‡ No, I probably wouldn’t have actually joined. But it’s a fun to think about.
§ Society of Professional Engineering Employees in Aerospace


Something Meaningfull to Convey

Things have been quiet here (my website, that is) for a while. I can’t say that nothing exciting is going on, because lots of exciting things are going on. I just haven’t felt compelled to write really. I do have a couple of posts I’m working on regarding my drive from Colorado to Seattle, but those will have to wait for me to finish getting by pictures uploaded.

My brother left for a 9 week trip to Greece. I think he’ll have a great time and experience lots of growth while he’s there.

Work started last Friday. It’s fun and I love the people I work with. I do not, however, enjoying getting up at 5:30am. Unfortunately, this is not something that is likely to change now or in the future.

I also hate $4.29/gal gas; apparently not as bad as in San Francisco, but still ridiculous none-the-less. To that end, I have decided to VanPool to work. It costs $50 a month to be in the VanPool, which is $150/month savings on gas (and doesn’t include whatever fuel it takes to drive the five minutes to the Greenlake Park and Ride).


General Outline for the Next Four Months

I decided not to pursue working in Houston this summer for a variety of reason. Mostly, I don’t think it’s the right time yet and I think I end up having a better hand by staying in Seattle.

In any event, here’s a brief outline of the next four months:

  • May 1st: Last day of Spring 2008 class
  • May 7th: Last final of Spring 2008
  • May 12th: Summer Field Session Begins
  • May 30th: Summer Field Session Ends
  • June 6th: Start Boeing Internship in Seattle (really Kent, though)
  • August 2nd-3rd: NERDS @ the 2008 NASA Centennial Challenge at San Louis Obispo, California
  • August 7th: End Boeing Internship in Seattle (but actually Kent)
  • August 19th: Fall 2008 Classes begin

3rd Space Exploration Conference and Exhibition

The 3rd annual Space Exploration Conference and Exhibition was in Denver this year and we were invited to attend this invitation only event. One might think that invitation only events would be rather dull and highly boring, however I can easily say this was one of the best events I’ve ever been to.

NASA tasked Boeing with getting together the best of the best when it comes to space systems. And that’s what Boeing did.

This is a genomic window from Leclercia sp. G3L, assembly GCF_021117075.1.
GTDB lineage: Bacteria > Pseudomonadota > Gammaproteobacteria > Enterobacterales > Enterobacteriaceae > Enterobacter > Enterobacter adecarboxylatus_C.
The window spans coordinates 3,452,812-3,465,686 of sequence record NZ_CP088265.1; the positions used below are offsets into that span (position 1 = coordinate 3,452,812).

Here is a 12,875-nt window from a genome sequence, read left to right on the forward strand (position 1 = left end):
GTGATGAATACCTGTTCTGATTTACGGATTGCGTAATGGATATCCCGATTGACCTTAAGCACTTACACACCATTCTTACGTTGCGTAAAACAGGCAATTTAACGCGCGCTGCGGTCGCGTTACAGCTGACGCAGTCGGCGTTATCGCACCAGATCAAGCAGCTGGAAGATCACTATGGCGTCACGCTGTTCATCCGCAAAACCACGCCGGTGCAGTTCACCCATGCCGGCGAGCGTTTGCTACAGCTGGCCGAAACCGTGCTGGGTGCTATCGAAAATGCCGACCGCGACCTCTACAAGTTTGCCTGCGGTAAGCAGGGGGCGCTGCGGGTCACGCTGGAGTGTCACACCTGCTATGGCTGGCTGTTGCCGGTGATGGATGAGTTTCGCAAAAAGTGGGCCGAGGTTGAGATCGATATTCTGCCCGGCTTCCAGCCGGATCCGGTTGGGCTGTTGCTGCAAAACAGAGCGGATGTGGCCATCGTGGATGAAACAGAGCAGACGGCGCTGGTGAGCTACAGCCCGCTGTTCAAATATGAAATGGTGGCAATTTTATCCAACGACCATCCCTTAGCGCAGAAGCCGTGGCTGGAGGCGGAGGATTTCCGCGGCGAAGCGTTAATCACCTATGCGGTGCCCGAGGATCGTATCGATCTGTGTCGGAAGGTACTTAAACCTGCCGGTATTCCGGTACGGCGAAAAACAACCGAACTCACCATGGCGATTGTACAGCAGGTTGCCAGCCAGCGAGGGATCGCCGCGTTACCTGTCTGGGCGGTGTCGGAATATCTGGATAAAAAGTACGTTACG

When was the last time you stood next to America’s first liquid hydrogen fueled rocket engine, a Pratt and Whitney RL-10?

DSC_1868 (by Mr Ferguson)

In fact, Boeing still uses the RL-10 in their Delta IV. And of the three major rocket engines used in America (Boeing’s Delta IV, Lockheed Martin’s Atlas V and NASA’s Space Shuttle Main Engines), all of them are made by Pratt and Whitney.

Lockheed Martin had a robot there, Sprocket D. Rocket. Now originally, I thought it was just a simple AI robot. But then I listened to it talk and interact with other people and I thought it was just a remote controlled robot with a human behind it all. Later, someone told me that people would ask it esoteric questions in foreign languages and it would respond. If this is the case, then it fooled me and successfully passed my Turing test.

DSC_1854 (by Mr Ferguson)

The conference concluded with a panel of persons from all different aspects of the space industry, including a gentleman by the name of Pat Schondel who is the Vice President of Business Development for Boeing NASA Systems, a part of Boeing Integrated Defense Systems. After the panel was over, I went over and talked with him for a few minutes and picked his brain a bit about Boeing, what’s going in the space sector and internship opportunities in the in the space sector at Boeing.

Talking to Mr. Schondel turned out to be one of the highlights of my time since I’ve been trying find out about Boeing’s space interests for some time now, but Seattle really isn’t the place to do that. Mr. Schondel was able to fill in some gaps for me and give me the ever so slighest glimpse of what goes on down in Houston.